Wednesday, April 30, 2014

The Quiet Ones reviewed by Mandi Mayhem

The Quiet Ones has been described as a retro melding of The Conjuring and Insidious with a heavy dose of Carrie-style telekinetic mayhem. This is extremely accurate in my opinion. Unfortunately, it's not nearly as exhilarating as any of those. Don't get me wrong... I liked it. It was creepy and campy with an interesting story line, but it just wasn't scary enough.
The story of good intentions gone horribly wrong is loosely based on the Phillip Experiment , a 1972 parapsychology experiment conducted in Toronto. It opens with Professor Coupland showing a video to his class of a boy who is seemingly possessed. Its very clear that the research is of utmost importance to him, as he feels if he cures one, he can cure the world. What was interesting to me was his explanation for what was happening to these patients. He did not believe in supernatural/paranormal events such as hauntings and possessions. He, instead, insisted that such events were manifestations caused by the human mind. It was this unique theory that kept me going during the slower parts. I REALLY wanted to see where they were going with this.
Coupland's current subject, Jane Harper, was a depressed young woman who had forgotten her past. Because she generates strange phenomenon, she was abandoned, tossed from one foster family to another. The treatment she receives under Coupland's questionable care is saddening, but she remained locked up like a caged animal willingly, as she truly believed he could help her.Their relationship raised my eyebrows... he took on a fatherly role, but there was also an underlying sexual tension. Yuck.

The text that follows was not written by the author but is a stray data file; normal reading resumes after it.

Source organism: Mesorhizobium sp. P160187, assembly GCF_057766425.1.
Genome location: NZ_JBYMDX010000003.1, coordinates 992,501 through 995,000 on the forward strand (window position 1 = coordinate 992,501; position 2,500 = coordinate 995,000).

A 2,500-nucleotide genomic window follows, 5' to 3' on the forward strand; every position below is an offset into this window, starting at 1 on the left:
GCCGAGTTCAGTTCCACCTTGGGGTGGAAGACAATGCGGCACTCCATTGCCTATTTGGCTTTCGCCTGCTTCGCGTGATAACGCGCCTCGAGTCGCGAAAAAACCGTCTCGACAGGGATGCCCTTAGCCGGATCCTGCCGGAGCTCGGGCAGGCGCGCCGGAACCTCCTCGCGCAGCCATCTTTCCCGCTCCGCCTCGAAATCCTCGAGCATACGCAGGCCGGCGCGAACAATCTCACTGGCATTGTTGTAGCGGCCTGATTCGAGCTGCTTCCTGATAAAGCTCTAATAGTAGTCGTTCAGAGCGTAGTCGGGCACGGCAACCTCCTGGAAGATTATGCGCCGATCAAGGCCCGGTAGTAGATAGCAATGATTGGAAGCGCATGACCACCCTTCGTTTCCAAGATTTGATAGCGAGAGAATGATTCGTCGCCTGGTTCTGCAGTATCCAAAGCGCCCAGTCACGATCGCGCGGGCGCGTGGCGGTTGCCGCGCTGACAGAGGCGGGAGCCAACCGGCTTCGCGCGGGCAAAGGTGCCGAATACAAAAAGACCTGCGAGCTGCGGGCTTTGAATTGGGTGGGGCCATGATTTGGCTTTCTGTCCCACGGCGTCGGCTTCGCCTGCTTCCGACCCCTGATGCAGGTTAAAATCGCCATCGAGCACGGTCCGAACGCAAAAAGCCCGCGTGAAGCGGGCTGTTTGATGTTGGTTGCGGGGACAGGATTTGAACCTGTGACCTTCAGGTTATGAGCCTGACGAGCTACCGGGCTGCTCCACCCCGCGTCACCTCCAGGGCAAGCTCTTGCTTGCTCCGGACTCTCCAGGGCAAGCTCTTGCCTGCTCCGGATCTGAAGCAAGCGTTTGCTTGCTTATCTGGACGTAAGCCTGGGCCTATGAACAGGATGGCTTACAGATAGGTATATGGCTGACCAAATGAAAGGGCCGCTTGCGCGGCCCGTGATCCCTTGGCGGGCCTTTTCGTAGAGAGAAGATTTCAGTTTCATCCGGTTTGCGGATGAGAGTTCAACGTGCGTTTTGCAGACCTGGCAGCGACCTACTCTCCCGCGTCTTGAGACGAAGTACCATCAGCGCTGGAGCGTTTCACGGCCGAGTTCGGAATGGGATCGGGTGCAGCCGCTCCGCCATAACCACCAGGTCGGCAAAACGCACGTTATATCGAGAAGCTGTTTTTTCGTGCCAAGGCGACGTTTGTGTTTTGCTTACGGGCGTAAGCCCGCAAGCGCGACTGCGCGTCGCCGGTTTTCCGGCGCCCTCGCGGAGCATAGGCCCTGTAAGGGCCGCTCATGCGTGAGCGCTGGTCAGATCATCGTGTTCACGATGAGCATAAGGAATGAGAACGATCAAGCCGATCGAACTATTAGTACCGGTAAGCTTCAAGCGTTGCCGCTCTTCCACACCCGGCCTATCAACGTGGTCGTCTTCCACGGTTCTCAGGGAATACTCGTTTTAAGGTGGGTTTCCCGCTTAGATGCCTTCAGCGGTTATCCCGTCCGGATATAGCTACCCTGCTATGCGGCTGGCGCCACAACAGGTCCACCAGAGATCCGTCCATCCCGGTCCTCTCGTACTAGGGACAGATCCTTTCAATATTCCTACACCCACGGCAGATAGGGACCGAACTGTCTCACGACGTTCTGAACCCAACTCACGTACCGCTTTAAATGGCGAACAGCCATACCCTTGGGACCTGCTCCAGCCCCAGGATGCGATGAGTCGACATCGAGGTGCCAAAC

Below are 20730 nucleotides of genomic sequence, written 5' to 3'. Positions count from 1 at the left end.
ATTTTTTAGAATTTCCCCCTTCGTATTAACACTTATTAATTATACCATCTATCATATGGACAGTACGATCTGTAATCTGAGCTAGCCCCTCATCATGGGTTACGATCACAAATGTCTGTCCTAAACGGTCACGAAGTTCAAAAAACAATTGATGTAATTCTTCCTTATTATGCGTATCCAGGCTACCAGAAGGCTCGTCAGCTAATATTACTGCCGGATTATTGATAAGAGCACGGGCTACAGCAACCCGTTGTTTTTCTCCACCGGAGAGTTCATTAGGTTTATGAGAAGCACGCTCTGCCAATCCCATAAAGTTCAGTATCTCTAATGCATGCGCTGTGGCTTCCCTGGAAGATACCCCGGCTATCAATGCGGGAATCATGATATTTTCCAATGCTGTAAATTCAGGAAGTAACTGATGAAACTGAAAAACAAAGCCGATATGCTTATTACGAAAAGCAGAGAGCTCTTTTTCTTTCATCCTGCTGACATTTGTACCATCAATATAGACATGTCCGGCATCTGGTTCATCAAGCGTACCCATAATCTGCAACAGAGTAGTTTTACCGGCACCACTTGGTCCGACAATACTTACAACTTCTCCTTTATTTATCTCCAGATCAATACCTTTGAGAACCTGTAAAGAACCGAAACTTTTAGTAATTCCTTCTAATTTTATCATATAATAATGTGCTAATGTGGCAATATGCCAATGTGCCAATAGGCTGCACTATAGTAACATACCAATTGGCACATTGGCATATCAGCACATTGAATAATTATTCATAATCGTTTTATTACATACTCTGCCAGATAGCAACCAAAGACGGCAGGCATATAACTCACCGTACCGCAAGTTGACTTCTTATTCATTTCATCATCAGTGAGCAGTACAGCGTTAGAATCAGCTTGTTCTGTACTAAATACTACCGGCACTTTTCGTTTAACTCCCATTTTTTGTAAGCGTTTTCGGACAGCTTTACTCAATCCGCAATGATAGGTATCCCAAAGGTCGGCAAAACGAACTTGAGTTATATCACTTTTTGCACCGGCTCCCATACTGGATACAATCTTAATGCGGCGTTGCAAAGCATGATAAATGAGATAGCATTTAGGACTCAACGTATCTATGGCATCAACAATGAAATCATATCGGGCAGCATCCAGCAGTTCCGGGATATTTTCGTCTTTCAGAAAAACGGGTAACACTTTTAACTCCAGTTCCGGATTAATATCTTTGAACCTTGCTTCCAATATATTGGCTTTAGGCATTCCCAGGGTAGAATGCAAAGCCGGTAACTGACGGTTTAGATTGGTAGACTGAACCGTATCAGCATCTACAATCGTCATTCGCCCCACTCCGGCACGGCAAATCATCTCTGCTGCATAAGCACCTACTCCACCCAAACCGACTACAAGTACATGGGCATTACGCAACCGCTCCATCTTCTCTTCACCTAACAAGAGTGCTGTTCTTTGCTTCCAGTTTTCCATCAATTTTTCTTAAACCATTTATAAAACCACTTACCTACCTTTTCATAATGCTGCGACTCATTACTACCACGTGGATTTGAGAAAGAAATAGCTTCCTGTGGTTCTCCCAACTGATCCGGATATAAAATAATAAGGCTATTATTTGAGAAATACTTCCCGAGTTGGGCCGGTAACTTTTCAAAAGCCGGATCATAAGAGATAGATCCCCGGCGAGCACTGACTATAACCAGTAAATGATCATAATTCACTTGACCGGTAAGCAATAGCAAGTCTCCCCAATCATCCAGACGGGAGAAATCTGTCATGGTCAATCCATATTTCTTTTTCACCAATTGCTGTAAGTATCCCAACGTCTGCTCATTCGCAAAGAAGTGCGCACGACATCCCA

Funding is cut, forcing Coupland and his three assistants to move their now independent study to an isolated house in the countryside, and the movie finally manages to pick up a little speed. There's now an infant, Evey,  that only Jane sees, and makes things happen. Coupland gives her a doll and instructs her to put this poltergeist made of negative energy into it, so he can destroy it.
They conduct sessions that only seem to drive Jane mad, and the activity in the house becomes stranger and scarier, with Every becoming more aggressive. I was left a little disappointed with "Evey"'s erformance, though. I've had a LEGIT fear of dolls since childhood, and Evey didn't bother me AT ALL. Sad face. I like being scared at the movies. That's the whole point, isn't it???
There's not a whole lot of the movie I can describe from here without giving the plot away. There's a mix of cheap shock scares and artificial jolts (knocking, dropping objects, things that aren't scary in real life, but in the context cause you to jump and then be embarrassed about it) and the occasional good scare that genuinely earned my elbow jerking into my fiancĂ©e. The ending DOES leave the results up for the viewer's personal interpretation. And, SHOCKER!: I was actually okay the last two minutes. That doesn't happen often.
I definitely give it more than Rotten Tomatoes' 38%. It was quiet, yes, but it was smart. I'm glad that I saw it in the theater because those cheap shock scares would be lost on a small screen. I'm hoping The Quiet Ones will inspire film makers to develop their own unique explanations for paranormal events!

No comments:

Post a Comment